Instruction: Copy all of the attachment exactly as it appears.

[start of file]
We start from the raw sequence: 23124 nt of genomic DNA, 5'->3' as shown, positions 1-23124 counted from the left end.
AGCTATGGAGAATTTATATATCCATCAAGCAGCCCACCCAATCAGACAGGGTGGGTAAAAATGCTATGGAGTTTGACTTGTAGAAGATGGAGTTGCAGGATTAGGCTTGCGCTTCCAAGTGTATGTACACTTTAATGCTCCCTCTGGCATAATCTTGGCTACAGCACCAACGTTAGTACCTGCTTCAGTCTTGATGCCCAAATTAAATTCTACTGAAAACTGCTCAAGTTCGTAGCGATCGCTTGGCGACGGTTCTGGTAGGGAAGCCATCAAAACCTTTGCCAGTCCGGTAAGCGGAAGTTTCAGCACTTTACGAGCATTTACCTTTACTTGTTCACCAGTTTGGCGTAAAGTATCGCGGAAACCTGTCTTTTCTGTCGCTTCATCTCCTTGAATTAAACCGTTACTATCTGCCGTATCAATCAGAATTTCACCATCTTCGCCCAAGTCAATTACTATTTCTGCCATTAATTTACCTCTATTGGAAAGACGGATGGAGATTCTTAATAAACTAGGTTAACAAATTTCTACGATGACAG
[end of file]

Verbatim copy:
We start from the raw sequence: 23124 nt of genomic DNA, 5'->3' as shown, positions 1-23124 counted from the left end.
AGCTATGGAGAATTTATATATCCATCAAGCAGCCCACCCAATCAGACAGGGTGGGTAAAAATGCTATGGAGTTTGACTTGTAGAAGATGGAGTTGCAGGATTAGGCTTGCGCTTCCAAGTGTATGTACACTTTAATGCTCCCTCTGGCATAATCTTGGCTACAGCACCAACGTTAGTACCTGCTTCAGTCTTGATGCCCAAATTAAATTCTACTGAAAACTGCTCAAGTTCGTAGCGATCGCTTGGCGACGGTTCTGGTAGGGAAGCCATCAAAACCTTTGCCAGTCCGGTAAGCGGAAGTTTCAGCACTTTACGAGCATTTACCTTTACTTGTTCACCAGTTTGGCGTAAAGTATCGCGGAAACCTGTCTTTTCTGTCGCTTCATCTCCTTGAATTAAACCGTTACTATCTGCCGTATCAATCAGAATTTCACCATCTTCGCCCAAGTCAATTACTATTTCTGCCATTAATTTACCTCTATTGGAAAGACGGATGGAGATTCTTAATAAACTAGGTTAACAAATTTCTACGATGACAG